There will always be a market for mass-produced, demographically driven music, but by breaking the stranglehold the music industry giants have, Mycelia could allow the more niche and even labour-of-love artists that are not worthy of the industry behemoths’ consideration a realistic way to make and publish music on their own terms without being almost entirely painted out of the picture by the big players.

Though I do still have many technical questions and reservations about how this would ultimately work, I find that from a my initial impressions of it as being an Emperor’s New Clothes solution, I’m finding myself raving evangelically like a true believe about the possibilities. Could this finally be the start of the digital revolution finally freeing musicians from the shackles of the music industry’s big players? I don’t know, but I’m watching and listening closely…

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2 Responses to “Thoughts on Imogen Heap’s Mycelia”

  1. imogenheap says:

    Hello there and excited to have you ‘on board’. Things are SO bloomin’ exciting. The blockchain catapulted me into action when I realised I big piece of the puzzle for a Mycelia like future was in existence and it’s a chance to now build into new platforms and services, a standards that we, the artists, can agree upon. Essentially Mycelia is a set of standards. A protocol. how our music is shared, under what terms and by the way, here is all the info related to the music. Our beacons, acting for us, so that the services can ‘listen’ to when we have a new track and automatically upload (without us needing to service it to them), as long as they agree to the terms. From the ‘fan’ or ‘user end’, a standard visible ‘light’ of some sort so that the listener is aware they are listening to ‘fair trade music’. From digital radio to spotify etc, you could see how people could adopt this.

    On top of this… HUGE news recently is that i just realised .Music top level domain is up for grabs (as I was trying to register Mycelia.music for the soon to be foundation). Currently Amazon and Google are of course hoping to acquire this for their own ends but IMAGINE if the music community got a hold of it?? I was thinking this could be the missing link for Mycelia. Adoption, standards. Could come all at once if ‘we’ could have a say in how .Music sites get used. VERY exciting. SO I then, yesterday (a day after finding out who was best person to align with) phoned up DotMusic’s Constantine Roussos, to quiz him and see if this could happen. If you read their mission statement.. and you talk to him. it’s clear the answer is YES! http://music.us/mission-purpose/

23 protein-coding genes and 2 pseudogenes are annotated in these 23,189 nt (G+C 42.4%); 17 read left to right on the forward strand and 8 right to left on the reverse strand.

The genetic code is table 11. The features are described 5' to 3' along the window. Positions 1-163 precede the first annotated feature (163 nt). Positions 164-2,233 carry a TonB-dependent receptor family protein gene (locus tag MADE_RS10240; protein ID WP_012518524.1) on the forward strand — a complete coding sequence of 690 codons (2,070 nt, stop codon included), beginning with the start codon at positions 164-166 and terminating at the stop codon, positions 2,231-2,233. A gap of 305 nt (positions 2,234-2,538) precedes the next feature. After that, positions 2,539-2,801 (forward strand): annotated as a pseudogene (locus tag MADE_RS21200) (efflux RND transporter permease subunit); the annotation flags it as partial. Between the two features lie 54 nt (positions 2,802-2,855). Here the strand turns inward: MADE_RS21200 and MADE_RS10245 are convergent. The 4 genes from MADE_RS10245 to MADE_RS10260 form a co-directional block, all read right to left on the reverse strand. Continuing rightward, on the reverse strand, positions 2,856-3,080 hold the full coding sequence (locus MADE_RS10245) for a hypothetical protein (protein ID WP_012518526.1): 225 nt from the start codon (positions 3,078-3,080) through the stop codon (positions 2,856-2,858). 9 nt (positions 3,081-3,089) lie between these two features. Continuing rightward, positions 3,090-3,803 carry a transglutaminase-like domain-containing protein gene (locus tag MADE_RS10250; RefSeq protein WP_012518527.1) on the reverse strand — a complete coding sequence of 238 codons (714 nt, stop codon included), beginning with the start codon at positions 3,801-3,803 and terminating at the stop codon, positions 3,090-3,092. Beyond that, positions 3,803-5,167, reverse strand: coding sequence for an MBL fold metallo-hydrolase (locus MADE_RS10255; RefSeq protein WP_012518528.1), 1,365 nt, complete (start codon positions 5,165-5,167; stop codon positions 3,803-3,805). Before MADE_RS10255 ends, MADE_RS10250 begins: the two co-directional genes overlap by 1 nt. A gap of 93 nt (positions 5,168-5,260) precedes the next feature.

I wrote a blog about it yesterday after chatting with him.. as i asked people to blindly sign something to show solidarity, to make sure that WE (DotMusic) get it and not ‘the others’ and then explained! You can read it here if you fancy it!

    or just sign this! music.us/sign
    Trust me… you’ll want to!

    In other news… please come to a hack/talks/show and tell/brainstorm/ discussions week on Mycelia at Somerset House next year. Around Jan/March. Details soon. People are rallying around this idea! It’s amazing. I’ve never been offered so much help toward anything before. Completely hadn’t planned to do this…and what it seems I am doing is bringing together the right people who are already doing amazing work in tech, fighting for the same thing.. to make sure we stay on track and create something open, beautiful and sustainable!

    MORE SOON! xxx thanks for blogging about it. great to share further the idea. WIth love.

    • Ben Bell says:

      Thanks for the long and thoughtful reply Imogen. I’ve already seen the .music news, signed the petition and retweeted. This really is big news if we can pull it off. The Internet was never envisaged as another piece of our world to be bought by big corporations. If we can remind the current custodians of the domain name system of this and have .music controlled by the artists rather than those that treat our art as a commodity that would be a huge step forward.

      I will definitely keep my eye out for the discussion week, and will keep blogging. Keep shouting about your ideas because they’re definitely the most coherent I’ve heard on the subject so far.